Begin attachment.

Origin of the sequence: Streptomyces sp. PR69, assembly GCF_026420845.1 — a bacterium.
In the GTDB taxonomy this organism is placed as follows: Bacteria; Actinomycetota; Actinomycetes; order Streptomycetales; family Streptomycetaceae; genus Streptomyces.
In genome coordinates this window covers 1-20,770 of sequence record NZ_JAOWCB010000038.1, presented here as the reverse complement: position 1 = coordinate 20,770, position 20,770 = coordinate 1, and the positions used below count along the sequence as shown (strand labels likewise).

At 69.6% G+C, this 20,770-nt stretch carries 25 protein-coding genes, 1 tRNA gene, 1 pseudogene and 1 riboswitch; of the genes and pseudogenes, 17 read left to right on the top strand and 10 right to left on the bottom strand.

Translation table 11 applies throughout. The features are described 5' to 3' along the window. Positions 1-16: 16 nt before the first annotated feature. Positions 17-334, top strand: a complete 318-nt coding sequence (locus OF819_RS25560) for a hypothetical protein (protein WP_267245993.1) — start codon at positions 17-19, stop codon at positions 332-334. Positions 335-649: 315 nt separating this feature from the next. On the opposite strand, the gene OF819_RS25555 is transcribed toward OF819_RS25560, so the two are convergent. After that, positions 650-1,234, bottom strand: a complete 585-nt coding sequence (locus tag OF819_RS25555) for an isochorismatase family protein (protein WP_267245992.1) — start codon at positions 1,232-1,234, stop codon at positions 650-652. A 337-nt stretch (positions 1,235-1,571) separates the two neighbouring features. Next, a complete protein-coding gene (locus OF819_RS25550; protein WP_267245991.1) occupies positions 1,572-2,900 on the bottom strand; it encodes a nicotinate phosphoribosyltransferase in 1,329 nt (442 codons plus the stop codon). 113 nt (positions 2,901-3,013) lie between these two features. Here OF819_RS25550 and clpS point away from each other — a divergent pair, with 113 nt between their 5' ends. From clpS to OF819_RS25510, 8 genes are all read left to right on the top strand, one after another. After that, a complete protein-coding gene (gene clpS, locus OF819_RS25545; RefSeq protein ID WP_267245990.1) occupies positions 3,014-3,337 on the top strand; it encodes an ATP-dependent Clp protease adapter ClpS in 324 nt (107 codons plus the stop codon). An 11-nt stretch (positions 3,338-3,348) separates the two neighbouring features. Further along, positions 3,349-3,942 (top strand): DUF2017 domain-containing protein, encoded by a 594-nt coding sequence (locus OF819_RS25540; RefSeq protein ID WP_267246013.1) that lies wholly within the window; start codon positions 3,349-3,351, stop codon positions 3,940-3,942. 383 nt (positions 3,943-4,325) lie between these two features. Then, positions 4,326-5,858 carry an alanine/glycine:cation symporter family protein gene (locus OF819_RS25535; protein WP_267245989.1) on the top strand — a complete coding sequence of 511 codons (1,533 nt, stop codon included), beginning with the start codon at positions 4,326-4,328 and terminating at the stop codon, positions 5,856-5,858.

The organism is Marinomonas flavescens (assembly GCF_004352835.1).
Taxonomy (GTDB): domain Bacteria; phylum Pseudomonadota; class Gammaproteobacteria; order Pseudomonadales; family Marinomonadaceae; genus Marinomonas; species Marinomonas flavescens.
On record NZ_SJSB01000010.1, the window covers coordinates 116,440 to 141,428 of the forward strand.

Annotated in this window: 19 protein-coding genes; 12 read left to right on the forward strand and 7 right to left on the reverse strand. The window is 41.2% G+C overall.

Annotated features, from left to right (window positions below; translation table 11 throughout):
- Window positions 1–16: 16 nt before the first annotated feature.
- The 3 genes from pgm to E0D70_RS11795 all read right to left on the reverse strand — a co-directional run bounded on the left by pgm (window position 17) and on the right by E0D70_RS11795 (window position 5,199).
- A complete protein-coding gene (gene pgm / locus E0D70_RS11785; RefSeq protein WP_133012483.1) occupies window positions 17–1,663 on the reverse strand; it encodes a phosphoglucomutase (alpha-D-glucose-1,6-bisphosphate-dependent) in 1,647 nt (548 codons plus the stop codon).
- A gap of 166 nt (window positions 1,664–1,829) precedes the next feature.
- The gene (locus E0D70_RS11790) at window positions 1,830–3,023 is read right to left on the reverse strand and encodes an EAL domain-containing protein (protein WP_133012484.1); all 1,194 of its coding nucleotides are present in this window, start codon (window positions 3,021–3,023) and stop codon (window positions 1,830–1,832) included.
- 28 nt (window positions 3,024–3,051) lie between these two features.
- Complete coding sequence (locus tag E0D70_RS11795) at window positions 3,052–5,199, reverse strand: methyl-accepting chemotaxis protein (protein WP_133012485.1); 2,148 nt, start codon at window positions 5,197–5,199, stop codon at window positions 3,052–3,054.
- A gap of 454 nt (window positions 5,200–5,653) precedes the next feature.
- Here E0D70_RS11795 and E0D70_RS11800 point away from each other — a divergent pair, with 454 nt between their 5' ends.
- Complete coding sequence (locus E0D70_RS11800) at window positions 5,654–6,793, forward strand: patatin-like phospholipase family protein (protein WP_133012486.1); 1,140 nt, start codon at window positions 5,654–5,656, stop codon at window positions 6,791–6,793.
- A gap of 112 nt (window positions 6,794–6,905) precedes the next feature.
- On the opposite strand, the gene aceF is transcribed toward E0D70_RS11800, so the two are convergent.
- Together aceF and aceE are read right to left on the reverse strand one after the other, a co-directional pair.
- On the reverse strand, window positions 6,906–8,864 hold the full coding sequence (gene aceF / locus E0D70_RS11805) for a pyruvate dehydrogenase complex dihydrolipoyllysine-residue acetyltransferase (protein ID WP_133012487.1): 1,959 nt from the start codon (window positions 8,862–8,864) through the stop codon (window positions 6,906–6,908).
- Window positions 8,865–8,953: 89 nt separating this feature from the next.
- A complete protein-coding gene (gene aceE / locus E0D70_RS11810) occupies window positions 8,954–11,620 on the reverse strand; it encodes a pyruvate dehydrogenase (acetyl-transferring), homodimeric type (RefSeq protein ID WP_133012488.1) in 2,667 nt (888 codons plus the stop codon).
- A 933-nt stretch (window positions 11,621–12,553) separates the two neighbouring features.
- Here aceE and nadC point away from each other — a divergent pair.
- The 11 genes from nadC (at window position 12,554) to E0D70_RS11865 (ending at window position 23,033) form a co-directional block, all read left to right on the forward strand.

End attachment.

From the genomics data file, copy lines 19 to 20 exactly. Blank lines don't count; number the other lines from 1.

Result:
- Here E0D70_RS11795 and E0D70_RS11800 point away from each other — a divergent pair, with 454 nt between their 5' ends.
- Complete coding sequence (locus E0D70_RS11800) at window positions 5,654–6,793, forward strand: patatin-like phospholipase family protein (protein WP_133012486.1); 1,140 nt, start codon at window positions 5,654–5,656, stop codon at window positions 6,791–6,793.